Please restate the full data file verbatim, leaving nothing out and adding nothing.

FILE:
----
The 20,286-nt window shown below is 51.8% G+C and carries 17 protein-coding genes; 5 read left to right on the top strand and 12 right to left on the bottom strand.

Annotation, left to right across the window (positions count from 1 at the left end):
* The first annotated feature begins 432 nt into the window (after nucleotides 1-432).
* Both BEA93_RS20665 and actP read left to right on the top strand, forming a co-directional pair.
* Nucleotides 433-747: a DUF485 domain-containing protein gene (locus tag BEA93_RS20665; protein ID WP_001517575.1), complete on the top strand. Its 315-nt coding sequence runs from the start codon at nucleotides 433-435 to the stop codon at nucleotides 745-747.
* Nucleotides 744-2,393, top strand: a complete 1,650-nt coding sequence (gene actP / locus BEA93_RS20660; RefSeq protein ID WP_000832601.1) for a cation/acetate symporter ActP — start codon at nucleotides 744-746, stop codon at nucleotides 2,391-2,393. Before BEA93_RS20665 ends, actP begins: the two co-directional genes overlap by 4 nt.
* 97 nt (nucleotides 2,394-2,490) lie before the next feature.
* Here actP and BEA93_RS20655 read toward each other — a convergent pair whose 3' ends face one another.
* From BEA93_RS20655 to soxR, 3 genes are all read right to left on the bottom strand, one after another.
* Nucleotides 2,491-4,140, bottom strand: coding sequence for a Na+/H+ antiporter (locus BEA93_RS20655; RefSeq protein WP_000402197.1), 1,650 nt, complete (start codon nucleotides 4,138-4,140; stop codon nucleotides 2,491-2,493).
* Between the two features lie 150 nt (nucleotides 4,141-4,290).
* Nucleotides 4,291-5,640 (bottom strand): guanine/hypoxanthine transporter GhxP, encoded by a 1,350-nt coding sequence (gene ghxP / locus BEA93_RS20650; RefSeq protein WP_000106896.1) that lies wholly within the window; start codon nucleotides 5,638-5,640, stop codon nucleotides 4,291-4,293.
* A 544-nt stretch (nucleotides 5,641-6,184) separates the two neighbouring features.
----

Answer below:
The 20,286-nt window shown below is 51.8% G+C and carries 17 protein-coding genes; 5 read left to right on the top strand and 12 right to left on the bottom strand.

Annotation, left to right across the window (positions count from 1 at the left end):
* The first annotated feature begins 432 nt into the window (after nucleotides 1-432).
* Both BEA93_RS20665 and actP read left to right on the top strand, forming a co-directional pair.
* Nucleotides 433-747: a DUF485 domain-containing protein gene (locus tag BEA93_RS20665; protein ID WP_001517575.1), complete on the top strand. Its 315-nt coding sequence runs from the start codon at nucleotides 433-435 to the stop codon at nucleotides 745-747.
* Nucleotides 744-2,393, top strand: a complete 1,650-nt coding sequence (gene actP / locus BEA93_RS20660; RefSeq protein ID WP_000832601.1) for a cation/acetate symporter ActP — start codon at nucleotides 744-746, stop codon at nucleotides 2,391-2,393. Before BEA93_RS20665 ends, actP begins: the two co-directional genes overlap by 4 nt.
* 97 nt (nucleotides 2,394-2,490) lie before the next feature.
* Here actP and BEA93_RS20655 read toward each other — a convergent pair whose 3' ends face one another.
* From BEA93_RS20655 to soxR, 3 genes are all read right to left on the bottom strand, one after another.
* Nucleotides 2,491-4,140, bottom strand: coding sequence for a Na+/H+ antiporter (locus BEA93_RS20655; RefSeq protein WP_000402197.1), 1,650 nt, complete (start codon nucleotides 4,138-4,140; stop codon nucleotides 2,491-2,493).
* Between the two features lie 150 nt (nucleotides 4,141-4,290).
* Nucleotides 4,291-5,640 (bottom strand): guanine/hypoxanthine transporter GhxP, encoded by a 1,350-nt coding sequence (gene ghxP / locus BEA93_RS20650; RefSeq protein WP_000106896.1) that lies wholly within the window; start codon nucleotides 5,638-5,640, stop codon nucleotides 4,291-4,293.
* A 544-nt stretch (nucleotides 5,641-6,184) separates the two neighbouring features.